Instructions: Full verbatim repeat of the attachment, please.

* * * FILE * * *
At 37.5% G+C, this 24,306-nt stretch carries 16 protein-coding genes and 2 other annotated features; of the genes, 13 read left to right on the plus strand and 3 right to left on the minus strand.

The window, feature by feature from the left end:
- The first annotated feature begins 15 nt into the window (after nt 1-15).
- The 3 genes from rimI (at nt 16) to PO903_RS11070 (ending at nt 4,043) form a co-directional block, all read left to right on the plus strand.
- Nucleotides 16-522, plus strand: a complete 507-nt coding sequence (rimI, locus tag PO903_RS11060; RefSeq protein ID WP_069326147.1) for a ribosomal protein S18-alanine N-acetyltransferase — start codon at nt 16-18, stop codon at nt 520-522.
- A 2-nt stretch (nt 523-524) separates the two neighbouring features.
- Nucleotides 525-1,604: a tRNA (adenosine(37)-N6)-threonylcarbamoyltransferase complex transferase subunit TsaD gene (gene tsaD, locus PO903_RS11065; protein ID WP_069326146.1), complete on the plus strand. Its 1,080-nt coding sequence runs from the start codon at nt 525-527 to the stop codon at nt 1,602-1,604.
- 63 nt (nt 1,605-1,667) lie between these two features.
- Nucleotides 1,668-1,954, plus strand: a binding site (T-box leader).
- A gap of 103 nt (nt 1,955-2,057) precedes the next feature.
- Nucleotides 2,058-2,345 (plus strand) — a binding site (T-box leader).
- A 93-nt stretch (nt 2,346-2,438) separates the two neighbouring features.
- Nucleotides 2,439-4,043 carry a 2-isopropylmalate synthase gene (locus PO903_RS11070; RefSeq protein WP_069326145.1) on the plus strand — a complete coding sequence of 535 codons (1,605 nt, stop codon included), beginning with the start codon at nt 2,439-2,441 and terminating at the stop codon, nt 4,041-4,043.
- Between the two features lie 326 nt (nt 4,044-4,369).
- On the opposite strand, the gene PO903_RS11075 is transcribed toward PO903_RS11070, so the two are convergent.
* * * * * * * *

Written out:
At 37.5% G+C, this 24,306-nt stretch carries 16 protein-coding genes and 2 other annotated features; of the genes, 13 read left to right on the plus strand and 3 right to left on the minus strand.

The window, feature by feature from the left end:
- The first annotated feature begins 15 nt into the window (after nt 1-15).
- The 3 genes from rimI (at nt 16) to PO903_RS11070 (ending at nt 4,043) form a co-directional block, all read left to right on the plus strand.
- Nucleotides 16-522, plus strand: a complete 507-nt coding sequence (rimI, locus tag PO903_RS11060; RefSeq protein ID WP_069326147.1) for a ribosomal protein S18-alanine N-acetyltransferase — start codon at nt 16-18, stop codon at nt 520-522.
- A 2-nt stretch (nt 523-524) separates the two neighbouring features.
- Nucleotides 525-1,604: a tRNA (adenosine(37)-N6)-threonylcarbamoyltransferase complex transferase subunit TsaD gene (gene tsaD, locus PO903_RS11065; protein ID WP_069326146.1), complete on the plus strand. Its 1,080-nt coding sequence runs from the start codon at nt 525-527 to the stop codon at nt 1,602-1,604.
- 63 nt (nt 1,605-1,667) lie between these two features.
- Nucleotides 1,668-1,954, plus strand: a binding site (T-box leader).
- A gap of 103 nt (nt 1,955-2,057) precedes the next feature.
- Nucleotides 2,058-2,345 (plus strand) — a binding site (T-box leader).
- A 93-nt stretch (nt 2,346-2,438) separates the two neighbouring features.
- Nucleotides 2,439-4,043 carry a 2-isopropylmalate synthase gene (locus PO903_RS11070; RefSeq protein WP_069326145.1) on the plus strand — a complete coding sequence of 535 codons (1,605 nt, stop codon included), beginning with the start codon at nt 2,439-2,441 and terminating at the stop codon, nt 4,041-4,043.
- Between the two features lie 326 nt (nt 4,044-4,369).
- On the opposite strand, the gene PO903_RS11075 is transcribed toward PO903_RS11070, so the two are convergent.